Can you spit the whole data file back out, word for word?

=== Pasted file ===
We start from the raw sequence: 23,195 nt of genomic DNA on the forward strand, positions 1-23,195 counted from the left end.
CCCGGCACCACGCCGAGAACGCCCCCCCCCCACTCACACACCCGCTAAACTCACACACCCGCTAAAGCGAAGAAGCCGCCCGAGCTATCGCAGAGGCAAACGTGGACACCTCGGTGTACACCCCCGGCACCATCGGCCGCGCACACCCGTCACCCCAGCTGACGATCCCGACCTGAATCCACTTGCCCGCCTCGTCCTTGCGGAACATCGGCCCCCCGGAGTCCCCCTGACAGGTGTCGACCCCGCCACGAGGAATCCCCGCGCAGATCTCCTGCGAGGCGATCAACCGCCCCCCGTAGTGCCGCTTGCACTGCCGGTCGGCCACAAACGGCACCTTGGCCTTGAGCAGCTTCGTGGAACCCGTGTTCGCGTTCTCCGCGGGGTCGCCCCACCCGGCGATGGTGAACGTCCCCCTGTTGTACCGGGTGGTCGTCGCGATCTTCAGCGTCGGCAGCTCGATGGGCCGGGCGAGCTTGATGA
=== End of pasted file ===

We start from the raw sequence: 23,195 nt of genomic DNA on the forward strand, positions 1-23,195 counted from the left end.
CCCGGCACCACGCCGAGAACGCCCCCCCCCCACTCACACACCCGCTAAACTCACACACCCGCTAAAGCGAAGAAGCCGCCCGAGCTATCGCAGAGGCAAACGTGGACACCTCGGTGTACACCCCCGGCACCATCGGCCGCGCACACCCGTCACCCCAGCTGACGATCCCGACCTGAATCCACTTGCCCGCCTCGTCCTTGCGGAACATCGGCCCCCCGGAGTCCCCCTGACAGGTGTCGACCCCGCCACGAGGAATCCCCGCGCAGATCTCCTGCGAGGCGATCAACCGCCCCCCGTAGTGCCGCTTGCACTGCCGGTCGGCCACAAACGGCACCTTGGCCTTGAGCAGCTTCGTGGAACCCGTGTTCGCGTTCTCCGCGGGGTCGCCCCACCCGGCGATGGTGAACGTCCCCCTGTTGTACCGGGTGGTCGTCGCGATCTTCAGCGTCGGCAGCTCGATGGGCCGGGCGAGCTTGATGA